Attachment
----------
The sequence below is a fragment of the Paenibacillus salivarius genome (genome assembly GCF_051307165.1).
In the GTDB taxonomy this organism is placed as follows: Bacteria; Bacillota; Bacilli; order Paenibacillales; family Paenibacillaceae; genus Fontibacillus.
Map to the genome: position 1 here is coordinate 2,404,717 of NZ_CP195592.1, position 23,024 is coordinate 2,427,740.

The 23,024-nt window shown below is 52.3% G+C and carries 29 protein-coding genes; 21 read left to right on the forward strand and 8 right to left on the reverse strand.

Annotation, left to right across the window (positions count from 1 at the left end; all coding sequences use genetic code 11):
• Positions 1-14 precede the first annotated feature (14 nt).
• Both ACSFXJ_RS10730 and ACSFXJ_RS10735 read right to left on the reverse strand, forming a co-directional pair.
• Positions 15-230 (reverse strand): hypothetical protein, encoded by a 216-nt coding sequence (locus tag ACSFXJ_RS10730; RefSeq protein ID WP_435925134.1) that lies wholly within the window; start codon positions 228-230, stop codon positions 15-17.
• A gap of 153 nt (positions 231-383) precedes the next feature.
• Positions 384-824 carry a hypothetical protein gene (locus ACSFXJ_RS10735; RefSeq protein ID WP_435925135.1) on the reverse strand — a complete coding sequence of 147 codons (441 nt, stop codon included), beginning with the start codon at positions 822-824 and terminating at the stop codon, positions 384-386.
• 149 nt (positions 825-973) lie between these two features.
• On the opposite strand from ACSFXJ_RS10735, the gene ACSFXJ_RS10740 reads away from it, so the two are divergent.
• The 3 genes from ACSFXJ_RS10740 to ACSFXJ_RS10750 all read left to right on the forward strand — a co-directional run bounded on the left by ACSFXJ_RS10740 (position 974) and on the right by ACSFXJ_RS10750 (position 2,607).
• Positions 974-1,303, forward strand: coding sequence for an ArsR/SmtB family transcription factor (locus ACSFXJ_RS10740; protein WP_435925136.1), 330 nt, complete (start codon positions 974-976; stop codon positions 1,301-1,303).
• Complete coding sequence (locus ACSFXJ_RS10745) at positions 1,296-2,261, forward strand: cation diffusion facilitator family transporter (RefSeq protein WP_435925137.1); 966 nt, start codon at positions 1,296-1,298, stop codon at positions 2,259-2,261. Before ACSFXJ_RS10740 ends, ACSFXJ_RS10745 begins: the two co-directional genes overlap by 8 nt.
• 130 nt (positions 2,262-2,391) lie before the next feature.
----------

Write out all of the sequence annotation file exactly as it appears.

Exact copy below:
The sequence below is a fragment of the Paenibacillus salivarius genome (genome assembly GCF_051307165.1).
In the GTDB taxonomy this organism is placed as follows: Bacteria; Bacillota; Bacilli; order Paenibacillales; family Paenibacillaceae; genus Fontibacillus.
Map to the genome: position 1 here is coordinate 2,404,717 of NZ_CP195592.1, position 23,024 is coordinate 2,427,740.

The 23,024-nt window shown below is 52.3% G+C and carries 29 protein-coding genes; 21 read left to right on the forward strand and 8 right to left on the reverse strand.

Annotation, left to right across the window (positions count from 1 at the left end; all coding sequences use genetic code 11):
• Positions 1-14 precede the first annotated feature (14 nt).
• Both ACSFXJ_RS10730 and ACSFXJ_RS10735 read right to left on the reverse strand, forming a co-directional pair.
• Positions 15-230 (reverse strand): hypothetical protein, encoded by a 216-nt coding sequence (locus tag ACSFXJ_RS10730; RefSeq protein ID WP_435925134.1) that lies wholly within the window; start codon positions 228-230, stop codon positions 15-17.
• A gap of 153 nt (positions 231-383) precedes the next feature.
• Positions 384-824 carry a hypothetical protein gene (locus ACSFXJ_RS10735; RefSeq protein ID WP_435925135.1) on the reverse strand — a complete coding sequence of 147 codons (441 nt, stop codon included), beginning with the start codon at positions 822-824 and terminating at the stop codon, positions 384-386.
• 149 nt (positions 825-973) lie between these two features.
• On the opposite strand from ACSFXJ_RS10735, the gene ACSFXJ_RS10740 reads away from it, so the two are divergent.
• The 3 genes from ACSFXJ_RS10740 to ACSFXJ_RS10750 all read left to right on the forward strand — a co-directional run bounded on the left by ACSFXJ_RS10740 (position 974) and on the right by ACSFXJ_RS10750 (position 2,607).
• Positions 974-1,303, forward strand: coding sequence for an ArsR/SmtB family transcription factor (locus ACSFXJ_RS10740; protein WP_435925136.1), 330 nt, complete (start codon positions 974-976; stop codon positions 1,301-1,303).
• Complete coding sequence (locus ACSFXJ_RS10745) at positions 1,296-2,261, forward strand: cation diffusion facilitator family transporter (RefSeq protein WP_435925137.1); 966 nt, start codon at positions 1,296-1,298, stop codon at positions 2,259-2,261. Before ACSFXJ_RS10740 ends, ACSFXJ_RS10745 begins: the two co-directional genes overlap by 8 nt.
• 130 nt (positions 2,262-2,391) lie before the next feature.